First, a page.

A couple CDs’ worth of Nat King Cole’s music came my way a few years ago, and on one of them, I found our first record for this morning: “Orange Colored Sky” by the King Cole Trio. Recorded in August 1950, the track comes from a time when Cole’s recordings were sometimes credited to the trio and sometimes to Cole as a solo artist. The record, which was recorded with Stan Kenton and his orchestra (according to the notes of the 1994 CD Nat King Cole: The Greatest Hits) did not show up in the R&B Top 40. Given that, I’m not sure why “Orange Colored Sky” shows up in that hits package. It’s not like there was a dearth of material to choose from; between 1942 and 1964, Cole had forty-six records reach the R&B Top 40, and starting in 1954 and going into 1964, he placed sixty-six records in or the Billboard Hot 100. (In 1991, both charts – as well as the Adult Contemporary chart – hosted “Unforgettable,” the creepy hit that paired the long-dead Cole’s 1961 vocals with those of his daughter Natalie.)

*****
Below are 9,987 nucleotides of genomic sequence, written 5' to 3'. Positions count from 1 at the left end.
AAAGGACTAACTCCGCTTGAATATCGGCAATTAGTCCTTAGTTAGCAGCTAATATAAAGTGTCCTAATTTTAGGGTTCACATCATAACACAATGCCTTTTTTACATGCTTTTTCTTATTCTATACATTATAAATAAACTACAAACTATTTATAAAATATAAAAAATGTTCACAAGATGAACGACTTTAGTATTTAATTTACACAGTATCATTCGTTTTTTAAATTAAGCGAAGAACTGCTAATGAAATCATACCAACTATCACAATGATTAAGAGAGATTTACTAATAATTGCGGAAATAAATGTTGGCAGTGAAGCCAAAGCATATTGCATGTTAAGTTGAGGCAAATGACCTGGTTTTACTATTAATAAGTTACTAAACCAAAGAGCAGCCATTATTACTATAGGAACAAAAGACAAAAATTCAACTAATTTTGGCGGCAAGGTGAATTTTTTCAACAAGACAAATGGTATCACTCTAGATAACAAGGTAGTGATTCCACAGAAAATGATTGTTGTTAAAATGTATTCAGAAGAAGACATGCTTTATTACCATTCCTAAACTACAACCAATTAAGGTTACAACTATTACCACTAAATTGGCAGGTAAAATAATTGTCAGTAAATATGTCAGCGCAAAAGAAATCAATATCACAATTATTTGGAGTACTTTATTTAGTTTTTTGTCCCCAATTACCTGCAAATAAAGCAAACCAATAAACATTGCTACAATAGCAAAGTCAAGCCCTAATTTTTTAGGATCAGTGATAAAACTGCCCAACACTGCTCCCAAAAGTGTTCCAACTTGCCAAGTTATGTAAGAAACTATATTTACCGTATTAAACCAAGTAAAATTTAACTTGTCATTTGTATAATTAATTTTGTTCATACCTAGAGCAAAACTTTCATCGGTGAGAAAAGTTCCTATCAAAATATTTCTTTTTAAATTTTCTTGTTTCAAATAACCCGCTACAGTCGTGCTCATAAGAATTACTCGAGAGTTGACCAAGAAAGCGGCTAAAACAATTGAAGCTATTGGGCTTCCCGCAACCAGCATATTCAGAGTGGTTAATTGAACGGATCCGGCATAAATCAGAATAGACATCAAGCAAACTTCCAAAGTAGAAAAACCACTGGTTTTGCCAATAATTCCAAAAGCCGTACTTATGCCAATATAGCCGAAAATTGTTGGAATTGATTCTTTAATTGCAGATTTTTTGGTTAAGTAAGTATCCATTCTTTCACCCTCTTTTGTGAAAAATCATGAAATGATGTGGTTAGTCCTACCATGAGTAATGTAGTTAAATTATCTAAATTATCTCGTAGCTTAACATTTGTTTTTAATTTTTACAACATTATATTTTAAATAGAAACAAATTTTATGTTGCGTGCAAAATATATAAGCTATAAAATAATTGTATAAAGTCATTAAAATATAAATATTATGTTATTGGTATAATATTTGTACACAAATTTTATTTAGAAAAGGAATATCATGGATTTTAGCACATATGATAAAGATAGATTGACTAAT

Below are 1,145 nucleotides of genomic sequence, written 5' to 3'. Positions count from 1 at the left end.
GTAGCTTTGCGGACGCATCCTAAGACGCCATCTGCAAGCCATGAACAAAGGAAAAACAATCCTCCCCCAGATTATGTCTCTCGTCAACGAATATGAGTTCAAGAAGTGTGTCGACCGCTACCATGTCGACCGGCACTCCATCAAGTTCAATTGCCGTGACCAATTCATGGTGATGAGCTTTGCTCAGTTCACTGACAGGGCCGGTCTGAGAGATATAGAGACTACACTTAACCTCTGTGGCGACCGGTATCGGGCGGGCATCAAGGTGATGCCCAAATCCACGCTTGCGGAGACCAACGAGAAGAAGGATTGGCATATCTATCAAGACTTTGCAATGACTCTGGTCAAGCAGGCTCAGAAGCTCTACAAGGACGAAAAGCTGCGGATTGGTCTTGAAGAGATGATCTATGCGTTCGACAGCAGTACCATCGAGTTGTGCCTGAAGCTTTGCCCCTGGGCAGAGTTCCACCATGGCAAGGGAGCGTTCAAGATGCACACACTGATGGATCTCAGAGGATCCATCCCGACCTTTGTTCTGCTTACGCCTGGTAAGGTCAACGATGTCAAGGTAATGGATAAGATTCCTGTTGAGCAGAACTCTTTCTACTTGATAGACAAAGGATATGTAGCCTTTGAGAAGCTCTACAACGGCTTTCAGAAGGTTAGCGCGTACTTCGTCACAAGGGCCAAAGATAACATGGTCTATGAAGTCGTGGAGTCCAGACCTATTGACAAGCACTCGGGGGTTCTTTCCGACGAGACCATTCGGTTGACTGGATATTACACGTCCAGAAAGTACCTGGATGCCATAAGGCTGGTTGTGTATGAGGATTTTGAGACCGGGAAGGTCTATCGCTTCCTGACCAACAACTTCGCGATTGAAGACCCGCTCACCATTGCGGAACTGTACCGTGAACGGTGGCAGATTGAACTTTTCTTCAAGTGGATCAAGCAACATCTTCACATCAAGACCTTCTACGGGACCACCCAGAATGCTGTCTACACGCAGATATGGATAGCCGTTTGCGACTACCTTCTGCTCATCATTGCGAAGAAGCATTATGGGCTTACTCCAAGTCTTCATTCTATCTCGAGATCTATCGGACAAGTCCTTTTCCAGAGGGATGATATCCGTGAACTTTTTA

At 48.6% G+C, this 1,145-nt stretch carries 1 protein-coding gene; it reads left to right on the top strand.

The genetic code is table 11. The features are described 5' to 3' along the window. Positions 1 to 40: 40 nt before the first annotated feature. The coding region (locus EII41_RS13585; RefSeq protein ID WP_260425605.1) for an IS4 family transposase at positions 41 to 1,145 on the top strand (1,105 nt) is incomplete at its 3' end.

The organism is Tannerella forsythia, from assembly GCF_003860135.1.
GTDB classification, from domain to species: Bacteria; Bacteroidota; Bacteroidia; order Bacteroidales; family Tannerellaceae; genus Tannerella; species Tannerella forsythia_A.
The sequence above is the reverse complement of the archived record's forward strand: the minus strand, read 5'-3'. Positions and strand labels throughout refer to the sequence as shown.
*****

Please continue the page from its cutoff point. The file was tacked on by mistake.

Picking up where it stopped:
I noted above that today’s winnowing took away a few tracks from Johnny Cash’s 1965 album, Orange Blossom Special. One track that survived, of course, is the title track. Recorded in December 1964 and released as a single, Cash’s take on “Orange Blossom Special” went to No. 3 on the country chart and to No. 80 on the Billboard Hot 100. The song, long a country and bluegrass standard, was written in 1938 by fiddler Ervin T. Rouse and first recorded by Ervin and Gordon Rouse in 1939. Their version is no doubt widely available; I found it on East Virginia Blues, one of the eleven CDs in the remarkable series of roots music titled When the Sun Goes Down: The Secret History of Rock & Roll. Cash recorded the tune at least one more time: The live album recorded in 1968 at California’s Folsom Prison includes a pretty good version of the song.